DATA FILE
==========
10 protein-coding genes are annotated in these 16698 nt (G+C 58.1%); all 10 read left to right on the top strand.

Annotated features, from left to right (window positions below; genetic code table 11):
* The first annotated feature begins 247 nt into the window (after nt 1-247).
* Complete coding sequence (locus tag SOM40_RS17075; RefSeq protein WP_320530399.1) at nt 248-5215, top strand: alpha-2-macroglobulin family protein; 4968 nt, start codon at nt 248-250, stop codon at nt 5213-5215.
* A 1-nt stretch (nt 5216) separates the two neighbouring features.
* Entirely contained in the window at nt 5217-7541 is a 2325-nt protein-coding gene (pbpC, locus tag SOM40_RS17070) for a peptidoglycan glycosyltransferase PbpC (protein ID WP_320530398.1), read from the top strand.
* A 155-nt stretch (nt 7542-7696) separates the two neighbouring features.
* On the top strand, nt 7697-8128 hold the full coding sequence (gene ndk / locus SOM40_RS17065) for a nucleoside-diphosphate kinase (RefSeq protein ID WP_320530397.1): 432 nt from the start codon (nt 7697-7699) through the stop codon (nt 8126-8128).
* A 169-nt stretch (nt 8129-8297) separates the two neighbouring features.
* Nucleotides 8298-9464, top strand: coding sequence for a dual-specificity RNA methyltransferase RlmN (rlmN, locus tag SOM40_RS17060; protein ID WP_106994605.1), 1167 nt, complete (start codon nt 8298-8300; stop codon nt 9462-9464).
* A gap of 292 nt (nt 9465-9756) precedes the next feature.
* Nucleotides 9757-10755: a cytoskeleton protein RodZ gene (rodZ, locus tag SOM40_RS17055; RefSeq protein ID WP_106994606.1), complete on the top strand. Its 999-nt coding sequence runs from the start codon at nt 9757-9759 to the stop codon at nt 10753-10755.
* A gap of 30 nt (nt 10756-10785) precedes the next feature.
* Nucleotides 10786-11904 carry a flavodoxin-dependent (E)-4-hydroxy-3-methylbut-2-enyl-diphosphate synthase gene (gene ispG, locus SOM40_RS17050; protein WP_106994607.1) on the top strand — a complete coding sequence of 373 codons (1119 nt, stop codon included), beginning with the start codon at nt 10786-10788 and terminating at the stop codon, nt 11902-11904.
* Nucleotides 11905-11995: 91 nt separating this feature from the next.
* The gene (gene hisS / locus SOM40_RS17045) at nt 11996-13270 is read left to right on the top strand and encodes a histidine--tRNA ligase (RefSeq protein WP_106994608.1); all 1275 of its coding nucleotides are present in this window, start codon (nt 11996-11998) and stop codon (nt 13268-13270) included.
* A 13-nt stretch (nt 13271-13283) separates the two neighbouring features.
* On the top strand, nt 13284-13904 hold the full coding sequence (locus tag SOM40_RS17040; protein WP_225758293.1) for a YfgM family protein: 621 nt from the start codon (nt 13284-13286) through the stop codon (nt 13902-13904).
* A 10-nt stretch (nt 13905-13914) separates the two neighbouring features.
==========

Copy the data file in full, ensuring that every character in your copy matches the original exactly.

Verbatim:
10 protein-coding genes are annotated in these 16698 nt (G+C 58.1%); all 10 read left to right on the top strand.

Annotated features, from left to right (window positions below; genetic code table 11):
* The first annotated feature begins 247 nt into the window (after nt 1-247).
* Complete coding sequence (locus tag SOM40_RS17075; RefSeq protein WP_320530399.1) at nt 248-5215, top strand: alpha-2-macroglobulin family protein; 4968 nt, start codon at nt 248-250, stop codon at nt 5213-5215.
* A 1-nt stretch (nt 5216) separates the two neighbouring features.
* Entirely contained in the window at nt 5217-7541 is a 2325-nt protein-coding gene (pbpC, locus tag SOM40_RS17070) for a peptidoglycan glycosyltransferase PbpC (protein ID WP_320530398.1), read from the top strand.
* A 155-nt stretch (nt 7542-7696) separates the two neighbouring features.
* On the top strand, nt 7697-8128 hold the full coding sequence (gene ndk / locus SOM40_RS17065) for a nucleoside-diphosphate kinase (RefSeq protein ID WP_320530397.1): 432 nt from the start codon (nt 7697-7699) through the stop codon (nt 8126-8128).
* A 169-nt stretch (nt 8129-8297) separates the two neighbouring features.
* Nucleotides 8298-9464, top strand: coding sequence for a dual-specificity RNA methyltransferase RlmN (rlmN, locus tag SOM40_RS17060; protein ID WP_106994605.1), 1167 nt, complete (start codon nt 8298-8300; stop codon nt 9462-9464).
* A gap of 292 nt (nt 9465-9756) precedes the next feature.
* Nucleotides 9757-10755: a cytoskeleton protein RodZ gene (rodZ, locus tag SOM40_RS17055; RefSeq protein ID WP_106994606.1), complete on the top strand. Its 999-nt coding sequence runs from the start codon at nt 9757-9759 to the stop codon at nt 10753-10755.
* A gap of 30 nt (nt 10756-10785) precedes the next feature.
* Nucleotides 10786-11904 carry a flavodoxin-dependent (E)-4-hydroxy-3-methylbut-2-enyl-diphosphate synthase gene (gene ispG, locus SOM40_RS17050; protein WP_106994607.1) on the top strand — a complete coding sequence of 373 codons (1119 nt, stop codon included), beginning with the start codon at nt 10786-10788 and terminating at the stop codon, nt 11902-11904.
* Nucleotides 11905-11995: 91 nt separating this feature from the next.
* The gene (gene hisS / locus SOM40_RS17045) at nt 11996-13270 is read left to right on the top strand and encodes a histidine--tRNA ligase (RefSeq protein WP_106994608.1); all 1275 of its coding nucleotides are present in this window, start codon (nt 11996-11998) and stop codon (nt 13268-13270) included.
* A 13-nt stretch (nt 13271-13283) separates the two neighbouring features.
* On the top strand, nt 13284-13904 hold the full coding sequence (locus tag SOM40_RS17040; protein WP_225758293.1) for a YfgM family protein: 621 nt from the start codon (nt 13284-13286) through the stop codon (nt 13902-13904).
* A 10-nt stretch (nt 13905-13914) separates the two neighbouring features.